Role of inflammation (leukocyte-endothelial cell interactions) in vasospasm after subarachnoid hemorrhage

Kaisorn L. Chaichana, Gustavo Pradilla, Judy Huang, Rafael J. Tamargo

Research output: Contribution to journalArticlepeer-review

119 Scopus citations


Background: Delayed vasospasm is the leading cause of morbidity and mortality after aneurismal subarachnoid hemorrhage (aSAH). This phenomenon was first described more than 50 years ago, but only recently has the role of inflammation in this condition become better understood. Methods: The literature was reviewed for studies on delayed vasospasm and inflammation. Results: There is increasing evidence that inflammation and, more specifically, leukocyteendothelial cell interactions play a critical role in the pathogenesis of vasospasm after aSAH, as well as in other conditions including meningitis and traumatic brain injury. Although earlier clinical observations and indirect experimental evidence suggested an association between inflammation and chronic vasospasm, recently direct molecular evidence demonstrates the central role of leukocyteendothelial cell interactions in the development of chronic vasospasm. This evidence shows in both clinical and experimental studies that cell adhesion molecules (CAMs) are up-regulated in the perivasospasm period. Moreover, the use of monoclonal antibodies against these CAMs, as well as drugs that decrease the expression of CAMs, decreases vasospasm in experimental studies. It also appears that certain individuals are genetically predisposed to a severe inflammatory response after aSAH based on their haptoglobin genotype, which in turn predisposes them to develop clinically symptomatic vasospasm. Conclusion: Based on this evidence, leukocyte-endothelial cell interactions appear to be the root cause of chronic vasospasm. This hypothesis predicts many surprising features of vasospasm and explains apparently unrelated phenomena observed in aSAH patients. Therapies aimed at preventing inflammation may prevent and/or reverse arterial narrowing in patients with aSAH and result in improved outcomes.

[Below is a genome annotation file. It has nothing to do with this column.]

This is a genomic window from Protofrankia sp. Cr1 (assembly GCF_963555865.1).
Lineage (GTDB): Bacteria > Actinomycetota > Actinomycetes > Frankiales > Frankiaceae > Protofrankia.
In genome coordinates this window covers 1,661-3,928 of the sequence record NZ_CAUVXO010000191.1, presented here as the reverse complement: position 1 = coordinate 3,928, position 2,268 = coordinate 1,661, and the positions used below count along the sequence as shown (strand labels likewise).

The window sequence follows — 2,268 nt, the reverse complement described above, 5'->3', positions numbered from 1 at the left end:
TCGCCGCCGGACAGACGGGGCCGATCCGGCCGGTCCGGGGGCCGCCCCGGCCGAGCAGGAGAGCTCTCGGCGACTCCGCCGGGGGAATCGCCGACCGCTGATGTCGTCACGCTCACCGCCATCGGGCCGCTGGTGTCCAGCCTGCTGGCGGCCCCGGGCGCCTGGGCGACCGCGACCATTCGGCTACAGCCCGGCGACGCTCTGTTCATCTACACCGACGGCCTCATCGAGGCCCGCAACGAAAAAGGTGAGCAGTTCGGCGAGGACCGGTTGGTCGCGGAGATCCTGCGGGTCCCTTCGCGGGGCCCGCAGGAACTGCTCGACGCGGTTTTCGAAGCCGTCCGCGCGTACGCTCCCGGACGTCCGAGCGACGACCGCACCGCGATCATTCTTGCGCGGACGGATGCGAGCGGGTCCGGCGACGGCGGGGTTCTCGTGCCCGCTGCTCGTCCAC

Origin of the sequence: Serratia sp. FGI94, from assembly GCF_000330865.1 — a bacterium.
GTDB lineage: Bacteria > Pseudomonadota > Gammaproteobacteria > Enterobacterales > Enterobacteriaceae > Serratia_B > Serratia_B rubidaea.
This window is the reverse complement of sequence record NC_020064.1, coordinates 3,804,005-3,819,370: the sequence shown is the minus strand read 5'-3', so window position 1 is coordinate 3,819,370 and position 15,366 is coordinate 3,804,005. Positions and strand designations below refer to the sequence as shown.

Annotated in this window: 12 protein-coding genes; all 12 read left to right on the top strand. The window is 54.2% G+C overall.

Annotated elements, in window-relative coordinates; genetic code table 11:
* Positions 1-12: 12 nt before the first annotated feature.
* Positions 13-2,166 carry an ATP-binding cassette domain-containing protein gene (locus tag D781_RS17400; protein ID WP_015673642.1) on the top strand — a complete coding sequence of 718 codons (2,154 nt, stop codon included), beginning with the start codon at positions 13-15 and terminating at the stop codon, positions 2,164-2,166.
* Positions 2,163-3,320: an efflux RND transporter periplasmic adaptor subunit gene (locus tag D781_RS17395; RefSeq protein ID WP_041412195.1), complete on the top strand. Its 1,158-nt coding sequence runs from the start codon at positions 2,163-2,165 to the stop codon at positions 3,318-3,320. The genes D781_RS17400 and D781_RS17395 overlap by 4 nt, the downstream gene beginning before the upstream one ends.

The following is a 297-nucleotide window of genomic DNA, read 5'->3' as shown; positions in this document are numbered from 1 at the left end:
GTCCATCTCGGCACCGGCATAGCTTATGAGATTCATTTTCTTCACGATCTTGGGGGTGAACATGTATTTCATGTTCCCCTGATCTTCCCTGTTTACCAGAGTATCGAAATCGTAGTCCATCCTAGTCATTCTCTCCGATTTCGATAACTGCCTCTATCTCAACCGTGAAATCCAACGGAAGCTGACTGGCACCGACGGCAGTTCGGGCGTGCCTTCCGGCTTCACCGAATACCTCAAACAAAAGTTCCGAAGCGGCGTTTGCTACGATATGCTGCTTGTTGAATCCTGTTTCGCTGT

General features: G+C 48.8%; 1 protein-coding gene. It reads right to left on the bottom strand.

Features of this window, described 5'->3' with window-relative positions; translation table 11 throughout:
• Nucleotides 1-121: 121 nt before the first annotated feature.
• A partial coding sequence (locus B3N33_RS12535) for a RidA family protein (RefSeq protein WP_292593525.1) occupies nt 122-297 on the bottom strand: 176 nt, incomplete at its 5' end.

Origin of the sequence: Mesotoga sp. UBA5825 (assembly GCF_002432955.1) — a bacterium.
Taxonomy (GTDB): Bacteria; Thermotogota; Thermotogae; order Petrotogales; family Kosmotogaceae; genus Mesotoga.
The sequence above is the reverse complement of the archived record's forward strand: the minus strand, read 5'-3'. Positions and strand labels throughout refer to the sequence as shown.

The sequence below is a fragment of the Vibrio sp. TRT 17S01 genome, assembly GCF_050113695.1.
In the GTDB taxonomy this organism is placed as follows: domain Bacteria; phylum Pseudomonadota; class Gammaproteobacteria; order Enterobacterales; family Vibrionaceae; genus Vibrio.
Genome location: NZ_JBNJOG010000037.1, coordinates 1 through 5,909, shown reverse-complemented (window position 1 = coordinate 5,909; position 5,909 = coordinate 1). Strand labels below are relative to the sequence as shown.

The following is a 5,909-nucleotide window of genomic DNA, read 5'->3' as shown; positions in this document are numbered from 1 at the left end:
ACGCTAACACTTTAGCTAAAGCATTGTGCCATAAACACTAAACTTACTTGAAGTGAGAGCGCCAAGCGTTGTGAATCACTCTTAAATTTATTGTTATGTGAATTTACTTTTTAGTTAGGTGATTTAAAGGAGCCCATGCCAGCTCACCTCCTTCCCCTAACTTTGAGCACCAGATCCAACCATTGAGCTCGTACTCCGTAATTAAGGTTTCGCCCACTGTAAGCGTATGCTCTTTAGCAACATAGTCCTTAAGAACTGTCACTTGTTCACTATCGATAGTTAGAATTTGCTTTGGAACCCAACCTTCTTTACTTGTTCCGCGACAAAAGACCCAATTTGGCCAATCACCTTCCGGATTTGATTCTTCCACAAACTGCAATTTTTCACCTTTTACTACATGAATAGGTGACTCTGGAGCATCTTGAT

Original languageEnglish (US)
Pages (from-to)22-41
Number of pages20
JournalWorld neurosurgery
Issue number1
StatePublished - Jan 2010


  • Endothelial cells
  • Haptoglobin
  • Hemoglobin
  • Inflammation
  • Leukocytes
  • Subarachnoid hemorrhage
  • Vasospasm

ASJC Scopus subject areas

  • Surgery
  • Clinical Neurology


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